Alumni Plaza the center of the Dowagiac campus


Abby Lee with SMC mascot Ronnie Roadrunner

Abby Lee with mascot Ronnie Roadrunner

Abby Lee with her parents, Krista and Gregg

Abby Lee with her parents, Krista and Gregg

Abby Lee with her parents and SMC  Head Coach Zac Sartori and Ronnie

Abby Lee, her parents, Ronnie Roadrunner and SMC Head Cross Country Coach Zac Sartori

Abby with her parents, SMC President Dr. Joe Odenwald, Ronnie Roadrunner

Abby Lee, parents, Ronnie Roadrunner and SMC President Dr. Joe Odenwald

Elkhart's Abby Lee Signs with SMC Cross Country

Published on July 19, 2021 - 2:30 p.m.

With the first practice weeks away, a flock of Roadrunners is nesting at Southwestern Michigan College. Appropriately, such an avian assemblage is called a “marathon” or “race.”

Elkhart Concord High School’s Abby Lee July 16 signed a letter of intent for SMC’s fall return to National Junior College Athletic Association (NJCAA) cross country.

Lee, 21, joins Union’s Raegan Del Guanto, Mishawaka’s Bailee Shambaugh and Coloma’s Vanessa Crisenbery committed to the Roadrunners for Fall 2021, along with nine men, Thomas Lorenz of Hillsdale, Ethan Saylor of Dowagiac, Levi Hall of Mishawaka, Alex Blanton of Plainwell, Robert “Buster” Ward, William Westphal and Ben Gillesby of Cassopolis, Gavin Smith of Decatur and Samuel Reed-Loomis of Otsego.

Makayle Weedon of Paw Paw will help manage the team.

Lee was flanked at the signing in the Recruiting Gallery of the Student Activity Center on the Dowagiac campus by her parents, Gregg and Krista Lee, President Dr. Joe Odenwald, Head Coach Zac Sartori and mascot Ronnie Roadrunner.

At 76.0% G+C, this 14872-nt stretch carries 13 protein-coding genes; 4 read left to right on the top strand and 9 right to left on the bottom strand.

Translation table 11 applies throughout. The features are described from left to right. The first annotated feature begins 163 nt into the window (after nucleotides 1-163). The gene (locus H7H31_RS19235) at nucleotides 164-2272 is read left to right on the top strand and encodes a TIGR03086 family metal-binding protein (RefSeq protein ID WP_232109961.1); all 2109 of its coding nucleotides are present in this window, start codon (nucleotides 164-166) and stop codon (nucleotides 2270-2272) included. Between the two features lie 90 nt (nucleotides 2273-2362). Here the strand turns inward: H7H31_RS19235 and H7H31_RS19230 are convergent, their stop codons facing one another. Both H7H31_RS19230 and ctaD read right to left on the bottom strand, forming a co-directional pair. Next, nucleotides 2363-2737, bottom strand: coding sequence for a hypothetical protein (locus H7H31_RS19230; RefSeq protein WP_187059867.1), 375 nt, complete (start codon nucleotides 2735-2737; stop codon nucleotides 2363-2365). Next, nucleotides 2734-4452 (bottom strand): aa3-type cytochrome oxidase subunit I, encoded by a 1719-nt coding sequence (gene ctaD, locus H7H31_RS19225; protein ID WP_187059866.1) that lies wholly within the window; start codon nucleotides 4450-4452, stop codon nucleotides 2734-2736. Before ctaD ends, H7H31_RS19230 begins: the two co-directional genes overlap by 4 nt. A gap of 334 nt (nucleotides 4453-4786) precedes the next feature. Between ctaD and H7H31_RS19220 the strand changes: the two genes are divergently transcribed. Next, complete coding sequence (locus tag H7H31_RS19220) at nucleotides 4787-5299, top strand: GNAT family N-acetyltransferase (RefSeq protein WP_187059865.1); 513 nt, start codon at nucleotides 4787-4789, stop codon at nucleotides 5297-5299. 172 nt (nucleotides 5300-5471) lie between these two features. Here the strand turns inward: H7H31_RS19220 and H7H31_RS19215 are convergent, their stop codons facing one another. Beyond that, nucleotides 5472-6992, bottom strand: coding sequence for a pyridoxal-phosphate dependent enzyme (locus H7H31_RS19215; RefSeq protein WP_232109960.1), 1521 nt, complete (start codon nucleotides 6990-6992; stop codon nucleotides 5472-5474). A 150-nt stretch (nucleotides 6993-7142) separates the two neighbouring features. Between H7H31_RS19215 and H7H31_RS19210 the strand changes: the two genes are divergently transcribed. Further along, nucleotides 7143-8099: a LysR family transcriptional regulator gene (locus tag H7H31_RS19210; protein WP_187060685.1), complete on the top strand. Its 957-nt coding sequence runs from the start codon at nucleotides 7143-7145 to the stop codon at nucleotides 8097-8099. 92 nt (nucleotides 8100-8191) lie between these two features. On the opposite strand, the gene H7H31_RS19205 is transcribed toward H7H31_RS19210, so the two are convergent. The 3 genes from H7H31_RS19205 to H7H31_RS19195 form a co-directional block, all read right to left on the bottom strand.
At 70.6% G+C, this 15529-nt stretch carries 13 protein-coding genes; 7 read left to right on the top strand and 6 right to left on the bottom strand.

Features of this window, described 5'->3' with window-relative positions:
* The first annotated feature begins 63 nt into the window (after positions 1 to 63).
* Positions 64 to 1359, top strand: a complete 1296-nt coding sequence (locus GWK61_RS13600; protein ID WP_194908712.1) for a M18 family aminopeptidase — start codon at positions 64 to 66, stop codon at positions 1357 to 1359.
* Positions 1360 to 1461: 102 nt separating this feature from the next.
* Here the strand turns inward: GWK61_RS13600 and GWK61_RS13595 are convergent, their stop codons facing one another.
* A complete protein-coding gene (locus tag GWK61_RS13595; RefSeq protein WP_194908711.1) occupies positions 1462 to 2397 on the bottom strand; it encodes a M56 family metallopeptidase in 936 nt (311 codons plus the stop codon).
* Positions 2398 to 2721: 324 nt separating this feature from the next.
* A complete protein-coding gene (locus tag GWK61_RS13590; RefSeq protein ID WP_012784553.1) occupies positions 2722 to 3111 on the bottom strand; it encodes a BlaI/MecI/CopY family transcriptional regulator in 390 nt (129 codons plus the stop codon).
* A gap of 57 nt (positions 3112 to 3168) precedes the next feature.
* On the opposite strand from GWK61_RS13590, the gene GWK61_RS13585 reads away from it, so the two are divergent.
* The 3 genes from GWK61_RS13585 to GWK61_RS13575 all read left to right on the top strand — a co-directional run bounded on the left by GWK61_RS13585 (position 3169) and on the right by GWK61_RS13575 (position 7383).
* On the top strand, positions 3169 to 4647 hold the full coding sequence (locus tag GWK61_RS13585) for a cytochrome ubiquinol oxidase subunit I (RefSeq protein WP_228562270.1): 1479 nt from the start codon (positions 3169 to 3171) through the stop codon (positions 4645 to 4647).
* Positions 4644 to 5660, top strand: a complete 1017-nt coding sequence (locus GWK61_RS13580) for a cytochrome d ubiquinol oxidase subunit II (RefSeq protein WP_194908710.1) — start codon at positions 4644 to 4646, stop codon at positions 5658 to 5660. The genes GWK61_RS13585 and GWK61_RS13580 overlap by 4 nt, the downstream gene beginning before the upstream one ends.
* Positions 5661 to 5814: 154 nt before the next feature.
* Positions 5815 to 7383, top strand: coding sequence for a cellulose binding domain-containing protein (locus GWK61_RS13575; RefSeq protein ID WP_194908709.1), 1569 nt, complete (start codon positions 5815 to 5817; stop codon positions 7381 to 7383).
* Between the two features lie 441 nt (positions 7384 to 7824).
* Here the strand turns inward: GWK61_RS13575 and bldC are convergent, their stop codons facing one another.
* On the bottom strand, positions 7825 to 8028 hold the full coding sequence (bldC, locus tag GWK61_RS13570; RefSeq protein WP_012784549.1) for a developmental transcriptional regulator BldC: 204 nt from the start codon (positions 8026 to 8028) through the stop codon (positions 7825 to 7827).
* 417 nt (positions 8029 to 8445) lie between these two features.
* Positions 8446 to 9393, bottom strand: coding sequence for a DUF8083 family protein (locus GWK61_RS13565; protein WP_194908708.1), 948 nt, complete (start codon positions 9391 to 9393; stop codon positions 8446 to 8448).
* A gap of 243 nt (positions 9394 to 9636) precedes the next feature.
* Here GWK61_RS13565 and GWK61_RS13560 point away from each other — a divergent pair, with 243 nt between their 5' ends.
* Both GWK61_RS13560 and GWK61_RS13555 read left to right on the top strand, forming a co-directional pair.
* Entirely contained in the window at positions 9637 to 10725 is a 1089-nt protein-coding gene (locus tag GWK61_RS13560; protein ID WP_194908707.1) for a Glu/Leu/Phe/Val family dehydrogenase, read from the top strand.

Lee is already well-established at the college. This summer she moved from Keith H. McKenzie Hall to Thomas F. Jerdon Hall to begin her duties as a Resident Assistant (RA). Jerdon residents are a bit more arts-oriented. Lee played violin in a symphonic orchestra, “but I can barely draw a stick figure.”

After graduating from Concord in 2018, she selected SMC with the expectation of studying nursing, but transitioned into an allied health program, Health Information Technology. She expects to receive her HIT associate degree in May 2022, with an internship next summer. “I’ll be able to work anywhere there are medical records, whether it’s a law office doing medical cases or a veterinarian’s office.”

Lee has been well-advised since she started running cross country in seventh grade. Her father is the Concord Minutemen’s assistant coach.  Both her parents’ jobs connect to health care.

“I was always interested in anything medical and in helping people,” Lee said. “Growing up, my grandparents took care of me. I wanted to be able to repay that through other people’s grandparents.”

The middle of three daughters, Lee said both sisters, Tara and McKenna, are “a little bit better than I am. My personal best was around 24 minutes for a 5K. That’s one thing I like about cross country. We’re all one team, no matter how fast or how slow you are. Having a dad who is a coach is nice. He’s given me good advice, but it can be stressful. On vacation in Florida, he had us out there running as the sun rose.

“I’m most looking forward to having that team bonding again with a good group of people you can go to. I felt bad for those whose graduations were affected by the pandemic, but for me it was, ‘I’m online for classes now.’ ”

“I happened to be in McKenzie Hall when Coach came through. I blurted out, ‘I used to do cross country in high school.’ He said, ‘Oh really. I’m looking for more women for the team.’ I know when I first came to SMC I was a little sad there wasn’t a cross country team because I’d basically spent my whole life running. I thought about IUSB or Goshen College, which I know has a cross country team. But SMC’s a really good school and I felt more at home here. Plus, my dad took a few classes here back in the day.”